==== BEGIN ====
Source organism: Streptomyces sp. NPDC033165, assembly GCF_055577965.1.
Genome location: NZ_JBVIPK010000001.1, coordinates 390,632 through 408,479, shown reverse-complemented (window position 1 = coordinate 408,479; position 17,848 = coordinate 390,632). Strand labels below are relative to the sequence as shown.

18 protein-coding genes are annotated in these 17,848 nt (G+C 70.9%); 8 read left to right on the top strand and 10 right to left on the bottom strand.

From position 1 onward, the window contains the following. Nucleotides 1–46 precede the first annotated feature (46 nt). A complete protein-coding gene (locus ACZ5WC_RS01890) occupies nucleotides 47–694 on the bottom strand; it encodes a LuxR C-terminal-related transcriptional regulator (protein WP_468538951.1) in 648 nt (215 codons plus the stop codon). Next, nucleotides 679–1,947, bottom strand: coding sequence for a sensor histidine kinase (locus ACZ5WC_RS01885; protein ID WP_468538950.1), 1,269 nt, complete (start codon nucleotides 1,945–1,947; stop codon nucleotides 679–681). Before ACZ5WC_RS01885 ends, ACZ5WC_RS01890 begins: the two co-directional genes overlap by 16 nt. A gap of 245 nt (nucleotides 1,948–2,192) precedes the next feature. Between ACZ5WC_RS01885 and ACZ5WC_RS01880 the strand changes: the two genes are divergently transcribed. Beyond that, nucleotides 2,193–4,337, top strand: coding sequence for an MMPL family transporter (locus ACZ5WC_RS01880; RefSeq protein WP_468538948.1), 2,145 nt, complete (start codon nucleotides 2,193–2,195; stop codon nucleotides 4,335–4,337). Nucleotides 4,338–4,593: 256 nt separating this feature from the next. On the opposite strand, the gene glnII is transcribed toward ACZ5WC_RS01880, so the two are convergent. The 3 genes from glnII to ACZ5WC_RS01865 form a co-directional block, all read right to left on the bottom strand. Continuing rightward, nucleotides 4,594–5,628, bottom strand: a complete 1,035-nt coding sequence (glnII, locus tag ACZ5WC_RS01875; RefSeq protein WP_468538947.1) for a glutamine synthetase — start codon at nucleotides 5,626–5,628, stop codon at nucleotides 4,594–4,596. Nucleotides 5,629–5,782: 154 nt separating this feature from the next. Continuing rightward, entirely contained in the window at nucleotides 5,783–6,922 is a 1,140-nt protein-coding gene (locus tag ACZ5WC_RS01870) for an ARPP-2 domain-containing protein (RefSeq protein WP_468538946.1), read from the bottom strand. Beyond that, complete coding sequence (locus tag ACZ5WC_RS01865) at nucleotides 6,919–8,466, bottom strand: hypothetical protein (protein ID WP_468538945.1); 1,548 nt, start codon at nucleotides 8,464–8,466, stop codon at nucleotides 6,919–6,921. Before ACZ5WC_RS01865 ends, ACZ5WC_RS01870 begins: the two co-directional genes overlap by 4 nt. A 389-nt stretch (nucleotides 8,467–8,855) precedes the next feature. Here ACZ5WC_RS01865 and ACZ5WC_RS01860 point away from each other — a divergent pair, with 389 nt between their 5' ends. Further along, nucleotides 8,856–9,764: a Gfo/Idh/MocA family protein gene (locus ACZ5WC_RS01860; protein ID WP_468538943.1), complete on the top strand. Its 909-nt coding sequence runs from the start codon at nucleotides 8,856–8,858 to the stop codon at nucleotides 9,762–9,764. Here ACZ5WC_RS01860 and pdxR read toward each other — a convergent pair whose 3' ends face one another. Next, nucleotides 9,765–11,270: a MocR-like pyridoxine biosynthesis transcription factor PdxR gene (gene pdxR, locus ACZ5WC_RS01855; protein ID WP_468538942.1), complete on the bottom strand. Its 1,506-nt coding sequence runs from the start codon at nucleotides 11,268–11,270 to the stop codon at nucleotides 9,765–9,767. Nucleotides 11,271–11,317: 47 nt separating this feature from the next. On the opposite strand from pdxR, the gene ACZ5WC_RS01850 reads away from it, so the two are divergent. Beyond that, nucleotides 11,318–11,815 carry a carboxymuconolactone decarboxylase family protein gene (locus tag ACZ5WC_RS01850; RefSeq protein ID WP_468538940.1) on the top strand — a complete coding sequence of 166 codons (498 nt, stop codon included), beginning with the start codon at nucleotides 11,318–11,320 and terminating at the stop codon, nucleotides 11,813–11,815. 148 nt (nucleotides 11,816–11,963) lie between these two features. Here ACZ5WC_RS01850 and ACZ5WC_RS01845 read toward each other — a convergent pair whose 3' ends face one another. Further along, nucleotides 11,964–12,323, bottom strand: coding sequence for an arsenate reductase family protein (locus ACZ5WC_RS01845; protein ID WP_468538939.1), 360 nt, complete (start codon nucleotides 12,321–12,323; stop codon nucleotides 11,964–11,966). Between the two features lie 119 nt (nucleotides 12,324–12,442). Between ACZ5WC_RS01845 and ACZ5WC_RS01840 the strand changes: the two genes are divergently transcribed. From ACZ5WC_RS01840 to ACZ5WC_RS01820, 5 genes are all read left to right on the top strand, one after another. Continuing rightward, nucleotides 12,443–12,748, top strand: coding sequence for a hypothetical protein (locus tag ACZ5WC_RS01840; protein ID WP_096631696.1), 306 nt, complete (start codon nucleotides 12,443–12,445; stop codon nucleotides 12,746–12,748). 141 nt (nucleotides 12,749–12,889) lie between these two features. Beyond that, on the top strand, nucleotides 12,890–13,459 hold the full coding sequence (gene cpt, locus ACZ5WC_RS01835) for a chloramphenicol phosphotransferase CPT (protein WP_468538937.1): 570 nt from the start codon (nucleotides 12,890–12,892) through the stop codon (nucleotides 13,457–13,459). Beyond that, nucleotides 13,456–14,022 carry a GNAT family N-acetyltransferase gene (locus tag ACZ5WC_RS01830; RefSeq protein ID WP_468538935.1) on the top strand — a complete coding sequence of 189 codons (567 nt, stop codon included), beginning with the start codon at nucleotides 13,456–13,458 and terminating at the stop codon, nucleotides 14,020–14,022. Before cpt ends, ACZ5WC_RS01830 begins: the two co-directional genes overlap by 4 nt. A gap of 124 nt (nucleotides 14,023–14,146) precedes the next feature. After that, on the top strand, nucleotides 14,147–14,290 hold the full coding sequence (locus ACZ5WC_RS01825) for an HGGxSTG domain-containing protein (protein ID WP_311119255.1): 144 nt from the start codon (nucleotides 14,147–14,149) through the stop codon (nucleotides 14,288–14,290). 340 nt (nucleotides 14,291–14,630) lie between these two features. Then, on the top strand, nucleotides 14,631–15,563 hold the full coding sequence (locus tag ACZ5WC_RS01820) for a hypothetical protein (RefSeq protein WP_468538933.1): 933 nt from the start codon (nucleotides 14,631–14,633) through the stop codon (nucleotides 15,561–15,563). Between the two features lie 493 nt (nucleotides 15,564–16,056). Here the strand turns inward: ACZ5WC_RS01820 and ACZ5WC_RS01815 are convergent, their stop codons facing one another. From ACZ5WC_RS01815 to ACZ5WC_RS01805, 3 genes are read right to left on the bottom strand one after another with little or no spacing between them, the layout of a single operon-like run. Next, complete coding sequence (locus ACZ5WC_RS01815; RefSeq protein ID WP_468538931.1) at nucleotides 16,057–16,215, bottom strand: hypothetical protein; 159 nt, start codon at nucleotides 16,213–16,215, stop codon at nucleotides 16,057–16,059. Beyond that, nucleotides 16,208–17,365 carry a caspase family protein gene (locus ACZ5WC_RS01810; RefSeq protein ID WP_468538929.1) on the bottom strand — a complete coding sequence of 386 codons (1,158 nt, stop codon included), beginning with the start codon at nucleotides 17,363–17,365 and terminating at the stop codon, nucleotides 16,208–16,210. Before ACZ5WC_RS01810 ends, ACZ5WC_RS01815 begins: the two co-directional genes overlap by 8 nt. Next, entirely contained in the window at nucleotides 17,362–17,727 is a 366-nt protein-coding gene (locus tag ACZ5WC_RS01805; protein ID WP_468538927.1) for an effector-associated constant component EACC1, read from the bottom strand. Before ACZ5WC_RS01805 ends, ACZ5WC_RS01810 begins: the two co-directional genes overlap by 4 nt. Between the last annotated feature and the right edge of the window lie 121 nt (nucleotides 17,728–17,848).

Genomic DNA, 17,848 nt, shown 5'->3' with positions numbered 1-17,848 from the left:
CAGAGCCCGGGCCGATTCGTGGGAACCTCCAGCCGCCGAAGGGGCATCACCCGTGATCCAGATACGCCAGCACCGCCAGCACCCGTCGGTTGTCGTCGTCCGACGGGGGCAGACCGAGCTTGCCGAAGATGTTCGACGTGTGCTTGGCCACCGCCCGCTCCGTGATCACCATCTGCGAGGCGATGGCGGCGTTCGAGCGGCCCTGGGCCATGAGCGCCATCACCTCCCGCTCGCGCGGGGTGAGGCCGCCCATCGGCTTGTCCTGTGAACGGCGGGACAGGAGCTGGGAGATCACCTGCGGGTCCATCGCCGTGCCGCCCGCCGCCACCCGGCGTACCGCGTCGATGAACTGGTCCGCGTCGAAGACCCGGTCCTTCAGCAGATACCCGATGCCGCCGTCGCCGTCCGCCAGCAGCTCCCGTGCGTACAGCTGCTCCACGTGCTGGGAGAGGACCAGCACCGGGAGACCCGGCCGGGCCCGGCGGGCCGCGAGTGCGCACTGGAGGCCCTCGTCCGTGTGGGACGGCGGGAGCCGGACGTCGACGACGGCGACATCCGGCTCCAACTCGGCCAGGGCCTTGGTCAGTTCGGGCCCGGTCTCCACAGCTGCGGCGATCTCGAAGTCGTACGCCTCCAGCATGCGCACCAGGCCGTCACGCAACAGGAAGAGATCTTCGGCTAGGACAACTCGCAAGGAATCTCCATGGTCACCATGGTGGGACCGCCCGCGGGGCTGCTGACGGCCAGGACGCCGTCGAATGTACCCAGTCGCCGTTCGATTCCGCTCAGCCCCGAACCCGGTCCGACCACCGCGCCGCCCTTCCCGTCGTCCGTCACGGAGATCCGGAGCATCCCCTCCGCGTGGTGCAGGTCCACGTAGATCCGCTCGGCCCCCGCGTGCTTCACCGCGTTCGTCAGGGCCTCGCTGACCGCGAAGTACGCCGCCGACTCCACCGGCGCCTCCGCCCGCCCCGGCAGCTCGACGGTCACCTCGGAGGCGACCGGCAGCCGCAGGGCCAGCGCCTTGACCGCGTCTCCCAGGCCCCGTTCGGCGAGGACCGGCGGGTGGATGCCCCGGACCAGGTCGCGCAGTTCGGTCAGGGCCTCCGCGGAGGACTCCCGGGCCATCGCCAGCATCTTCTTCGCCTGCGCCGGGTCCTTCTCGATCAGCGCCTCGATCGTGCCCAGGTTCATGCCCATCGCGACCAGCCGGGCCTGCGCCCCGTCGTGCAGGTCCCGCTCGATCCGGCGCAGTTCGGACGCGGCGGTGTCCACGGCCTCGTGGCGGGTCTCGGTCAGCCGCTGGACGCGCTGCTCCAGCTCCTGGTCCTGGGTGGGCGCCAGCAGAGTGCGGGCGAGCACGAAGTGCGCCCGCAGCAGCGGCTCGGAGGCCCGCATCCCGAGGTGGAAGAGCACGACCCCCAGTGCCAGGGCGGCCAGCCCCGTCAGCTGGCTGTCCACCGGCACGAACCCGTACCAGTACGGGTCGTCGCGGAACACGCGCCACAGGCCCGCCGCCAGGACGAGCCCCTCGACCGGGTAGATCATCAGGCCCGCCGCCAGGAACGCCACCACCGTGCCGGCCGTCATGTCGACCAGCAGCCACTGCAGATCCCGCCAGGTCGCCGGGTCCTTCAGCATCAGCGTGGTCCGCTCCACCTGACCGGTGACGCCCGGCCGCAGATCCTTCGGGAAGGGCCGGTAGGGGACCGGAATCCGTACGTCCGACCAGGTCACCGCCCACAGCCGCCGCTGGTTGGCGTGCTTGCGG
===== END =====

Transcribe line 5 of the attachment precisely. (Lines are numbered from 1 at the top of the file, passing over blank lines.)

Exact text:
Genomic DNA, 17,848 nt, shown 5'->3' with positions numbered 1-17,848 from the left: